Tag Archives: fiction

Bringing Darwin Into Your Fiction: A Few Things Creative Writers Might Consider

A key element in Charles Darwin’s thought is that survival and the opportunity to reproduce attends the fittest and the sexiest. Think about this Darwinian insight in relation to your writing: what would a Darwinian reading of your story notice? … Continue reading

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Narrative is Good for You

That’s the thesis of classicist, philosopher, and legal scholar Martha Nussbaum (b. 1947) in her essay, “The Narrative Imagination” (1997). How is it good for you? On Nussbaum’s account, it expands and trains your noticing, theorizing, and moral capacities. Here’s a … Continue reading

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The Coexist Bumper Sticker v. The Fiction Bumper Sticker

I assume you’ve all seen the above bumper sticker before (it’s pretty common in California where I live).  But someone recently made a new bumper sticker that offers a pretty direct (and amusing) gnu atheist retort: This recalls for me MIT … Continue reading

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Kate Chopin’s “The Story of an Hour” in Real-Time! A Brazilian Man Walks in on His Own Funeral!

For the story’s brevity, emotional accessibility, and ironic shock value, it seems customary nowadays for English instructors to start introductory literature courses with Kate Chopin’s “The Story of an Hour.” Chopin’s story is about a man who has died in an accident—or at least … Continue reading

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Close Literary Reading 101: Noticing Narration

I thought it might be fun (at least for me) to lay out, in a series of short blog posts, some of the basic terms and ideas that I present to my students when talking about the “close reading” of literary texts. … Continue reading

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Close Literary Reading 101: Stories and Style

I thought it might be fun (at least for me) to lay out, in a series of short blog posts, some of the basic terms and ideas that I present to my students when talking about the “close reading” of literary texts. Maybe … Continue reading

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Great Short Story Beginnings Watch: Flannery O’Connor’s “A Good Man is Hard to Find”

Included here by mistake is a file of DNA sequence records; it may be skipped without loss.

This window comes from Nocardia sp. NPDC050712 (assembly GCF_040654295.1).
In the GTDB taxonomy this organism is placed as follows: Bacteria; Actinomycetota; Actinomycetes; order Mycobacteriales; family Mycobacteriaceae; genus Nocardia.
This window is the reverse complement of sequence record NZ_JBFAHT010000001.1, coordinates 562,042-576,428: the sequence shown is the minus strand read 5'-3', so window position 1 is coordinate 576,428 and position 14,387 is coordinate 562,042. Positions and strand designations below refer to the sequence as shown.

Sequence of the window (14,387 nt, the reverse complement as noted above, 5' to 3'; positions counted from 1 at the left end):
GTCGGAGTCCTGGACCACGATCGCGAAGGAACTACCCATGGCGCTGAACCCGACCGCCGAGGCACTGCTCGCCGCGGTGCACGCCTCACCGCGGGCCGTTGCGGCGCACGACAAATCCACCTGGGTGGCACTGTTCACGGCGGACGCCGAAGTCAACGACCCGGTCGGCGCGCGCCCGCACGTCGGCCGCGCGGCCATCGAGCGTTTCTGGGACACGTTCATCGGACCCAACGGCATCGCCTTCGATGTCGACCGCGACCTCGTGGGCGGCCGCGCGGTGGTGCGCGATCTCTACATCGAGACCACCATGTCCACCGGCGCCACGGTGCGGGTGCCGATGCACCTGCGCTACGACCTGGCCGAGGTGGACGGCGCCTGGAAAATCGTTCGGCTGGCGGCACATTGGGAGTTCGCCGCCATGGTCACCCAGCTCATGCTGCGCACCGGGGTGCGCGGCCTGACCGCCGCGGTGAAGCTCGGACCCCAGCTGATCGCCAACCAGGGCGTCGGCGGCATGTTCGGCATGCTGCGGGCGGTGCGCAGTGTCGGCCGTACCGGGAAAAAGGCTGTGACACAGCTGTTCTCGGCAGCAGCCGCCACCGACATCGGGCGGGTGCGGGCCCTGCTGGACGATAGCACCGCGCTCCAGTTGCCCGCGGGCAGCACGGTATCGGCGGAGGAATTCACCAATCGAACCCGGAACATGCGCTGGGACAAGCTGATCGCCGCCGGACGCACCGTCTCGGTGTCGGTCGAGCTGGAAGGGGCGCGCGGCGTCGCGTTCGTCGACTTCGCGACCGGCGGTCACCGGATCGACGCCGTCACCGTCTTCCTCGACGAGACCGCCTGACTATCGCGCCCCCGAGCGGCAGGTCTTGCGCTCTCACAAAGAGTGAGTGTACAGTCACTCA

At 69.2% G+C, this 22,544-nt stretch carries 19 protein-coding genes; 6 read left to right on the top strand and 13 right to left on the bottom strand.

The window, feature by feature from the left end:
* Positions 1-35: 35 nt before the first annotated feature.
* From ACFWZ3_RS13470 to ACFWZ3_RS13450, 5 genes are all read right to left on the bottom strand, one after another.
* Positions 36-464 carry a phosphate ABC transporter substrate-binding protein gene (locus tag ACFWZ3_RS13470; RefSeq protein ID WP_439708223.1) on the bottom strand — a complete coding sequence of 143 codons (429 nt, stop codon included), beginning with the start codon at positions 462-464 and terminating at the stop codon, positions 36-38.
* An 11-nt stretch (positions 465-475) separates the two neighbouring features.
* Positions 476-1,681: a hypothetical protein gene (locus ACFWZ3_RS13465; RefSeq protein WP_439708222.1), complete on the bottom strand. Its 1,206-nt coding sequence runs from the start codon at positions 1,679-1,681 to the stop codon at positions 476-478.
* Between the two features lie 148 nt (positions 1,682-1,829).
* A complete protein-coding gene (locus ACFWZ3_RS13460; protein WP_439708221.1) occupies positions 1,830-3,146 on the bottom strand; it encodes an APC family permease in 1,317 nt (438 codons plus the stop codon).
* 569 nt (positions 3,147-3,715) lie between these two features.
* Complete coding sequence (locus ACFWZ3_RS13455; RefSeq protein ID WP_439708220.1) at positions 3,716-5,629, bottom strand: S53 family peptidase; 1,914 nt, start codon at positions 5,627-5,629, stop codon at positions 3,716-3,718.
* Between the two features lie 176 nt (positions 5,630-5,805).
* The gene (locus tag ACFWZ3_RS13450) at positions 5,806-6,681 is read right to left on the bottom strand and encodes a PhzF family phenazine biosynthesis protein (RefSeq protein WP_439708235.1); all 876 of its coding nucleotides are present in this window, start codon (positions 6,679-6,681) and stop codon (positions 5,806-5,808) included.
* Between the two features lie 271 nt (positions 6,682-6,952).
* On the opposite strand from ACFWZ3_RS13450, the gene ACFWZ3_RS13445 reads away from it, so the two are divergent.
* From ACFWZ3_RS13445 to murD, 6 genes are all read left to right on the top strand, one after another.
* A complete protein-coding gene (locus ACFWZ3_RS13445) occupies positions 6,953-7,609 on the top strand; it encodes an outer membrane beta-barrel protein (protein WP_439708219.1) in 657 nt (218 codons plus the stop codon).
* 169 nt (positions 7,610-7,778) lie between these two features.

Damn, this is some good writing! I’m hooked from the get-go. And I like the description of the mother with the “green head-kerchief.” The beginning of Flannery O’Connor’s classic, “A Good Man is Hard to Find”: The grandmother didn’t want to … Continue reading

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Quote of the Day: “Got up. . . . Wrote book. Went out, bought bottle of wine. Came home, cooked dinner. Drank wine.”

From Michael Dirda’s review of Julian Barnes’s book, NOTHING TO BE FRIGHTENED OF: Beautifully done might also justly describe Nothing to Be Frightened Of. A friend once summed up Julian Barnes’s own daily existence: “Got up. . . . Wrote … Continue reading

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Russian Formalist, Victor Shklovsky, on DEFAMILIARIZATION as One of the Essential Roles of Art and Literature (1917)

Victor Shklovsky coined the term “defamiliarization” to describe the role that art and literature can play in turning us around in the world (so that we see things with fresh eyes): Habituation devours works, clothes, furniture, one’s wife, and the … Continue reading

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Corot Painting (1867)—And a Bit of Fanciful Writing to Accompany It

The river, undisturbed by human voice or body, and untouched by empty boat or bird, quietly, and ever so slightly, tugged at the cold sheet of the sky, and all that reflected upon it, as if the river wanted to pull heaven and earth itself on a … Continue reading

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Joyce Carol Oates on Creating Characters in Fiction

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Slate Reviews James Wood’s New Book, “How Fiction Works”

Slate yesterday had an interesting review of New Yorker book critic James Wood’s new book. Money quote: I hope this isn’t taken the wrong way, but by the end of How Fiction Works, I felt as though I had just read a … Continue reading

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